Official Protest by the Prosecutor General of the Moldavian SSR, 30 December 1988 (in Russian)
In the context of Gorbachev’s Perestroika and of the ensuing partial rehabilitation of the victims of political repression, the Prosecutor General of the Moldavian SSR, N. K. Demidenko, filed an official protest arguing for the revision of Nicolae Dragoş’s case and for the annulment of his and his associates’ sentence. The protest was based on the petition requesting the revision of the case submitted by one of the accused, Vasile Postolachi. This document is especially revealing for the rather different interpretation of the evidence that was obvious on this occasion, in comparison with the initial conclusions, and for the overwhelming importance of the changing political context in this regard. The protest emphasises that the criminal investigation and the court proceedings did not concretely define “the nature of the defendants’ anti-Soviet activity.” In a remarkable departure from the official sentence, the protest seemed to take seriously the claims of the accused that “they did not aim at undermining and weakening Soviet Power” and that the goal of the organisation was to “criticise the mistakes of the CPSU and to fight bureaucratisation,” thus in fact aiming at “strengthening Soviet power” instead of weakening it. The “inversion” of the earlier stance also resulted from the statement that the witness accounts disproved the official accusations and confirmed the testimonies of the defendants. The document carefully summarises the main ideas promoted by the Democratic Union of Socialists, including their criticism of the one-party system, of the Soviet leaders’ cult of personality, and of the distortions and mistakes in the policy of the CPSU. Their emphasis on restoring the role of the Soviets and on increasing the well-being of Soviet citizens is also evaluated much more favourably than had been the case in the 1960s. This document offers one of the most complete and reliable glimpses into the world-view of the group members, providing a detailed summary of their ideological platform. The Prosecutor General notes that the gravity of the crimes allegedly committed by the defendants did not warrant such a sentence. He admits that the leaflets produced by Dragoș contained “a harsh criticism of a number of institutions of socialist statehood” based on “profoundly flawed views and suggestions,” which stemmed from “a dilettantish and petty-bourgeois approach toward the evaluation of the forms and methods of party leadership.” However, in the prosecutor’s opinion, these activities are not sufficient grounds for accusing the defendants of “committing a state crime.” Although the prosecutor recognises that the spreading of the “tendentious and ideologically flawed” leaflets constituted a serious misdemeanour against the “public interest,” he takes into account the defendants’ open admission of their guilt as a mitigating factor and emphasises that their actions were not subject to the articles of the Criminal Code on “anti-Soviet agitation and propaganda” directed at “dangerous state crimes,” since this charge did not reflect the essence of the defendants’ activities. Consequently, he recommends the annulment of the sentences and the closing of the case against Dragoș and his supporters on the grounds of the “lack of any criminal component” in their actions. Interestingly, the sentence concerning Dragoș’s and Tarnavskii’s condemnation for stealing the printing equipment from Tatarbunar, according to article 81, paragraph 2, of the Criminal Code of the Ukrainian SSR, remains standing. As a result of this protest, on 21 February 1989 the Presidium of the Supreme Court of the Moldavian SSR annulled the main sentence concerning Dragoş’s case and legally rehabilitated him and his associates. The political implications of this and similar cases of “rehabilitation,” which were rather numerous in the late 1980s and early 1990s (e.g., those of Alexandru Șoltoianu – rehabilitated by the Moldavian Supreme Court in September 1990 – , and Gheorghe Muruziuc – rehabilitated in March 1991), point to the changing nature of the Soviet regime and of its definition of meaningful oppositional activity. Dragoș’s case, however, is especially significant, as it is one of the first such instances in the late Soviet context. This was probably due to the more moderate nature of his critical message, which was compatible with the “revisionist Marxist” trends increasingly tolerated during the Perestroika period.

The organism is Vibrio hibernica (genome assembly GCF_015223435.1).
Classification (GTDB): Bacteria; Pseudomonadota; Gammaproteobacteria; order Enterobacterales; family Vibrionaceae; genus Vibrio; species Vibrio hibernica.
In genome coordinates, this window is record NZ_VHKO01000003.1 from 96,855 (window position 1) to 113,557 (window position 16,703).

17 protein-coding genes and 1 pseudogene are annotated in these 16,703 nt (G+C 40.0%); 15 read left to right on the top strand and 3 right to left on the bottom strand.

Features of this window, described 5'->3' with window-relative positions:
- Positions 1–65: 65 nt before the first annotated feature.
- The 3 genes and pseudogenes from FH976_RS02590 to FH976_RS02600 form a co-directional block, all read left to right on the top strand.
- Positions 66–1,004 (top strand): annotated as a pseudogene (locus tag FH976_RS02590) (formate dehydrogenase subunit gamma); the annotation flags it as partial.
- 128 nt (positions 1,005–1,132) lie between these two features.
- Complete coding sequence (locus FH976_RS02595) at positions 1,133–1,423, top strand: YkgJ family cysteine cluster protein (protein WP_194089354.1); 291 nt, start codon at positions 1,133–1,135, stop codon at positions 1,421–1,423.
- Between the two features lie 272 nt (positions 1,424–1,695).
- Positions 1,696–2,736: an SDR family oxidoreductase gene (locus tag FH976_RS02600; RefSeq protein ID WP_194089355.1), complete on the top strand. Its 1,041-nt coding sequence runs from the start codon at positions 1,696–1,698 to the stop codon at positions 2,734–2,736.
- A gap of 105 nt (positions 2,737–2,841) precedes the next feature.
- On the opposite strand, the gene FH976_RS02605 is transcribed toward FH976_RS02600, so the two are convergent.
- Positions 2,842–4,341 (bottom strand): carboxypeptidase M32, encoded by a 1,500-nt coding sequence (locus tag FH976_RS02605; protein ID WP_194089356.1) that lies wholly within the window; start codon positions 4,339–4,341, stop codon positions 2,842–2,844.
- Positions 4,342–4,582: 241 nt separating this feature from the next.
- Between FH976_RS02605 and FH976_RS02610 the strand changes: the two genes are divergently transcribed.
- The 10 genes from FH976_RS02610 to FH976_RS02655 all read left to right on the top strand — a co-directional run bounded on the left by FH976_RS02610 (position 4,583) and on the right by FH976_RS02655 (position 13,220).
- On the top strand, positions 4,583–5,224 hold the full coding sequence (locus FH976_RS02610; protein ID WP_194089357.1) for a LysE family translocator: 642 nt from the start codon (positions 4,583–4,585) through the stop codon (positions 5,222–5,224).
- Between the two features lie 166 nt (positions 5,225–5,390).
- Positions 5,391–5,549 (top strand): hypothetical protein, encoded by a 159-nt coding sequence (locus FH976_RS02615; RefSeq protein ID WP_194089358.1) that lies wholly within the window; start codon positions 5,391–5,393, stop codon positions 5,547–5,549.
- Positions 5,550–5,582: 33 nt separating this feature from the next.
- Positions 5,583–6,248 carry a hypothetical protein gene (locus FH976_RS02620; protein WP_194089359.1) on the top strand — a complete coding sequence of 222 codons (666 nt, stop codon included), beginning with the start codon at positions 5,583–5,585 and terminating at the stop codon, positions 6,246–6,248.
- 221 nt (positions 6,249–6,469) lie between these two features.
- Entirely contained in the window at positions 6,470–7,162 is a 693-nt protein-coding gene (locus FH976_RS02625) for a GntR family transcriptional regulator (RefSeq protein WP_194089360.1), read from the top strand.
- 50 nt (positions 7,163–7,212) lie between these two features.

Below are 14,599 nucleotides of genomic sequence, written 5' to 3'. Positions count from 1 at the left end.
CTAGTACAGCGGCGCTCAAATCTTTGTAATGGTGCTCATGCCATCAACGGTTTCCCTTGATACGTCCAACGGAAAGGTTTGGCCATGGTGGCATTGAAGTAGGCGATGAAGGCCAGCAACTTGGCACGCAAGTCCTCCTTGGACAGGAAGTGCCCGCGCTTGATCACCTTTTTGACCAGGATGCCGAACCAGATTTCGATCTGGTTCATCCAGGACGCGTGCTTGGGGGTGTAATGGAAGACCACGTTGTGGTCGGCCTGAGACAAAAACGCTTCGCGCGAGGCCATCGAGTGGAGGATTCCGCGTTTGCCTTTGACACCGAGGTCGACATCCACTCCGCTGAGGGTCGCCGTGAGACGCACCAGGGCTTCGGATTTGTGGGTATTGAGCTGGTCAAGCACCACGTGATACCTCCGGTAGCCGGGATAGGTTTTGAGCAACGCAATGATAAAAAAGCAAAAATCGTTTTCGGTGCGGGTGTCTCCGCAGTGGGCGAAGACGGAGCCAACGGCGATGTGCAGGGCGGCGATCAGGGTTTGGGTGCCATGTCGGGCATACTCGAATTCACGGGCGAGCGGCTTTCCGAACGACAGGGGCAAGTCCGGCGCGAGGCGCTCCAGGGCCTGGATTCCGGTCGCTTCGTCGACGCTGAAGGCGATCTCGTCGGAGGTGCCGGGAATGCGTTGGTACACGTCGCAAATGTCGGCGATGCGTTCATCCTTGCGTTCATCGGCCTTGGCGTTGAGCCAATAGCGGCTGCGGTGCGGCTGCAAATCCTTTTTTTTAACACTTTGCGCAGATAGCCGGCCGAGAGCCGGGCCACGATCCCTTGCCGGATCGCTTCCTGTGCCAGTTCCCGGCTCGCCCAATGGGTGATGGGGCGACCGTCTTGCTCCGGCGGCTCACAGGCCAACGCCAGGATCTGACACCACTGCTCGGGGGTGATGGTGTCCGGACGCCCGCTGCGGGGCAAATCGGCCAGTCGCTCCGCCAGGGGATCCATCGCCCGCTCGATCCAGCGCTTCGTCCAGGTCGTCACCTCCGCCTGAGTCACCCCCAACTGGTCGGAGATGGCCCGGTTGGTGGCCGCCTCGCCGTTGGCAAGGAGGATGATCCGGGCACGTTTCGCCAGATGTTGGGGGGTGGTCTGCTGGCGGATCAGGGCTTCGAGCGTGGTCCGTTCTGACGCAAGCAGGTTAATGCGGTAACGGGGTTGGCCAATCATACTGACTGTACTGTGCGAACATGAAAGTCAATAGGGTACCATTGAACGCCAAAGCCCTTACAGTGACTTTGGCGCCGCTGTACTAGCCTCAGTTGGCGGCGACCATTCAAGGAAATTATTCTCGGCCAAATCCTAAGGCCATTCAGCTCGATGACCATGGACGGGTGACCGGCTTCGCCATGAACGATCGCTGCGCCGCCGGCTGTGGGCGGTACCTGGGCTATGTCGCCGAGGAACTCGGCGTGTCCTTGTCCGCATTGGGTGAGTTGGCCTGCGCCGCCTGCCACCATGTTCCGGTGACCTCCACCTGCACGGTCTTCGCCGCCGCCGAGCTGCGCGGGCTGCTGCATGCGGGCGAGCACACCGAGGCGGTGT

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Избрани пример от
- Cusco, Andrei
Tașcă, Mihai. 2010. "Nicolae Dragoș: Susținând comuniștii, nu veți obține nimic” (You will gain nothing by supporting the communists). Timpul, 10 November. Accessed June 12, 2017. http://www.timpul.md/articol/nicolae-dragos---sustinand-comunistii-nu-veti-obtine-nimic-17547.html
Cașu, Igor , interview by Cușco, Andrei, June 07, 2017. COURAGE Registry Oral History Collection